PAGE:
Export

US FTA provides priceless protection against quota trigger risk

Jon Condon, 08/07/2015

AS AUSTRALIA and the US celebrate the ten-year milestone since the activation of the US-Australia Free Trade Agreement this month, it’s worth reflecting for a moment on what impact the agreement has had on Australia’s booming beef export trade into the US this year.

Exports meat shipping tradeMarket watchers for some time have been monitoring the big jump in Australian beef exports to the US in 2015, which now runs the risk of filling the available quota volume of 418,214 tonnes.

Any shipments beyond that volume this year would incur full tariffs.

But the question remains: how much worse would the circumstances have been without the additional quota extensions provided under the FTA over the past ten years?

Beef Central has done some rough sums, and come up with a saving figure of $55 million, in avoiding tariff penalties.

Given the sort of trade flows in beef that have been seen in the past 12 months, Australia would have very quickly filled the pre-FTA quota of 378,000 tonnes, after which we would now be paying an out-of-quota tariff of 21pc on top of current shipments.

Since 2005 when the agreement was struck, Australia has gradually picked up an additional +40,000t of beef quota into the US, with more to come by the time the 18-year implementation cycle finishes in 2022.

At an average current manufacturing beef price landed US of $6.50/kg, that represents a theoretical saving to Australia this year of $55 million, based on the current full tariff level of 21pc, that would have been paid in tariff.

While the importers are responsible for any tariff costs, it can be argued that that figure, if it applies, tends to be simply deducted off the purchase price paid to Australian exporters.

While it could also be argued that those exports, if exposed to a 21pc tariff into the US, would possibly have been diverted into other markets, the situation nevertheless provides an excellent example of exactly what impact an FTA with a strong beef component can have.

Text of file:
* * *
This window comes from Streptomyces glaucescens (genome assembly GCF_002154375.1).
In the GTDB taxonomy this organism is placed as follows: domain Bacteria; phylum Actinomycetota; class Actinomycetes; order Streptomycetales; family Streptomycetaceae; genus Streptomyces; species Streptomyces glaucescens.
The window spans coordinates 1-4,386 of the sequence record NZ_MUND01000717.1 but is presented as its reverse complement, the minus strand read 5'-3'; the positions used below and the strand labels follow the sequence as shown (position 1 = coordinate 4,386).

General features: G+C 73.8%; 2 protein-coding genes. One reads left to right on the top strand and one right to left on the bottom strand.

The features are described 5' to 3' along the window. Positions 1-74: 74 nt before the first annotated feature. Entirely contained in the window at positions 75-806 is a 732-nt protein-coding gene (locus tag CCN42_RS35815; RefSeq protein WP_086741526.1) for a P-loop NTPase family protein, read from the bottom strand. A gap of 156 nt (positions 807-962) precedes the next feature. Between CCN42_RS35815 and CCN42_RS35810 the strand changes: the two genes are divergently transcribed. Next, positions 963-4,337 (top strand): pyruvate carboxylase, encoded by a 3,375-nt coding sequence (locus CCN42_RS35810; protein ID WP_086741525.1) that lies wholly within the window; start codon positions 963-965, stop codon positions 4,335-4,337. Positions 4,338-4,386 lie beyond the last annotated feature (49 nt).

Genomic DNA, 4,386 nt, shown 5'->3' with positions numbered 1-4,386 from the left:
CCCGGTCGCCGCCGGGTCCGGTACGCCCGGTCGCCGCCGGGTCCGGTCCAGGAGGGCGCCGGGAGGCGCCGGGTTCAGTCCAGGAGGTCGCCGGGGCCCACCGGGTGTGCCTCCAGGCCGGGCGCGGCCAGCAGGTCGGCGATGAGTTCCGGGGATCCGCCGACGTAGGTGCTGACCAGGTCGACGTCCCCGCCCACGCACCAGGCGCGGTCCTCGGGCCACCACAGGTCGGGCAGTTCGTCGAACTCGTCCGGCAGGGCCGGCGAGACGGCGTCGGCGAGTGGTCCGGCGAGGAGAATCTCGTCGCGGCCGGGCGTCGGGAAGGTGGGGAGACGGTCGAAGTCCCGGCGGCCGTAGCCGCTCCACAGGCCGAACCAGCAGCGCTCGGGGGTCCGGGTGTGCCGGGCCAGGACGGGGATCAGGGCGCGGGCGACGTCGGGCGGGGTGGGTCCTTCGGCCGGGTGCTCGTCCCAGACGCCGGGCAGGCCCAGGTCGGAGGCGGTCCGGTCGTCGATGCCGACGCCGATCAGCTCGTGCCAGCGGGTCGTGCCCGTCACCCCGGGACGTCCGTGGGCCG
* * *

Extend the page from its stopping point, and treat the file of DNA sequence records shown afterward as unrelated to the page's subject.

A market access specialist told Beef Central yesterday that given that Australia’s trade this year to the US was running so hot, the additional in-quota volume provided under the FTA had been ‘priceless.’

“The extra quota has been most beneficial, not only for us, but also for US customers, in getting that additional product in at zero tariff,” he said.

“After year nine, the tariff level started to wind-back – it currently sits at 21pc (down from 26pc from years 1-8), but that’s still a lot, compared with zero,” he said.

The quota volume itself, at 418,000t this year, will continue to grow over the remaining eight years of the FTA execution. In year 18 (2022), Australia’s quota to the US will reach 448,214t – a rise of 70,000t in quota access, at zero duty, over where we sat prior to the agreement ten years ago.

“Up until this year, at least, that gradually increasing quota has effectively taken the uncertainty out of the market,” the analyst contact said.

“It’s provide a tremendous buffer, and will go a long way towards escaping the trigger again this year – despite the big volumes that have been shipped recently.”

The important point is that given shipping times, any beef trade to the US from about mid-October onwards this year will not be cleared through US Customs until the following quota year anyway. That could provide a positive advantage in escaping any trigger danger this year.

“The US FTA has been a very useful agreement, in that it provided that access certainty, in most years, into the US that we did not previously have,” our trade access contact said.

“In 2023 and beyond, it’s worth remembering we will have no quotas and no tariffs on Australian beef entering the US. That’s going to be fantastic for the industry.”

As at July 2, Australia had used 66pc of its 2015 US country-specific beef quota or 276,732 tonnes, leaving 141,482t in exporter accounts for the remainder of the 2015 quota year.

Beef shipments to the US remain at elevated levels again exceeding 40,000t for the month of June, 32pc higher than a year ago, but are expected to decline in coming months as rates of slaughter ease.

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